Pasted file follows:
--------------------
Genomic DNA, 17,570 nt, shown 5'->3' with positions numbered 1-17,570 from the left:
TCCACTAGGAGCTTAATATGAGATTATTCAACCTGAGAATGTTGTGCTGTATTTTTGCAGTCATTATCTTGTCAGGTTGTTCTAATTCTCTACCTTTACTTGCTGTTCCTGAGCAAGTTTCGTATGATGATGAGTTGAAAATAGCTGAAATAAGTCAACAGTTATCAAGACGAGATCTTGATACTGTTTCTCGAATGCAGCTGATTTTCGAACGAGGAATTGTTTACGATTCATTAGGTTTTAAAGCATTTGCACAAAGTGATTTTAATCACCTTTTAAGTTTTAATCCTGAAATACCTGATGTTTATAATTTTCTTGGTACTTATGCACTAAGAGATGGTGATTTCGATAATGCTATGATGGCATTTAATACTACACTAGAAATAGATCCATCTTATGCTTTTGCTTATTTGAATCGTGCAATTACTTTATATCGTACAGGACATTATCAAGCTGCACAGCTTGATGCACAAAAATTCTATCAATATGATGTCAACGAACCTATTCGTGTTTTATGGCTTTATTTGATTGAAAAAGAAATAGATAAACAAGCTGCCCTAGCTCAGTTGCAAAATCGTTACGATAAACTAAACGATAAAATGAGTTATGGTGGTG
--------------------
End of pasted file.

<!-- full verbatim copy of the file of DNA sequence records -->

Genomic DNA, 17,570 nt, shown 5'->3' with positions numbered 1-17,570 from the left:
TCCACTAGGAGCTTAATATGAGATTATTCAACCTGAGAATGTTGTGCTGTATTTTTGCAGTCATTATCTTGTCAGGTTGTTCTAATTCTCTACCTTTACTTGCTGTTCCTGAGCAAGTTTCGTATGATGATGAGTTGAAAATAGCTGAAATAAGTCAACAGTTATCAAGACGAGATCTTGATACTGTTTCTCGAATGCAGCTGATTTTCGAACGAGGAATTGTTTACGATTCATTAGGTTTTAAAGCATTTGCACAAAGTGATTTTAATCACCTTTTAAGTTTTAATCCTGAAATACCTGATGTTTATAATTTTCTTGGTACTTATGCACTAAGAGATGGTGATTTCGATAATGCTATGATGGCATTTAATACTACACTAGAAATAGATCCATCTTATGCTTTTGCTTATTTGAATCGTGCAATTACTTTATATCGTACAGGACATTATCAAGCTGCACAGCTTGATGCACAAAAATTCTATCAATATGATGTCAACGAACCTATTCGTGTTTTATGGCTTTATTTGATTGAAAAAGAAATAGATAAACAAGCTGCCCTAGCTCAGTTGCAAAATCGTTACGATAAACTAAACGATAAAATGAGTTATGGTGGTG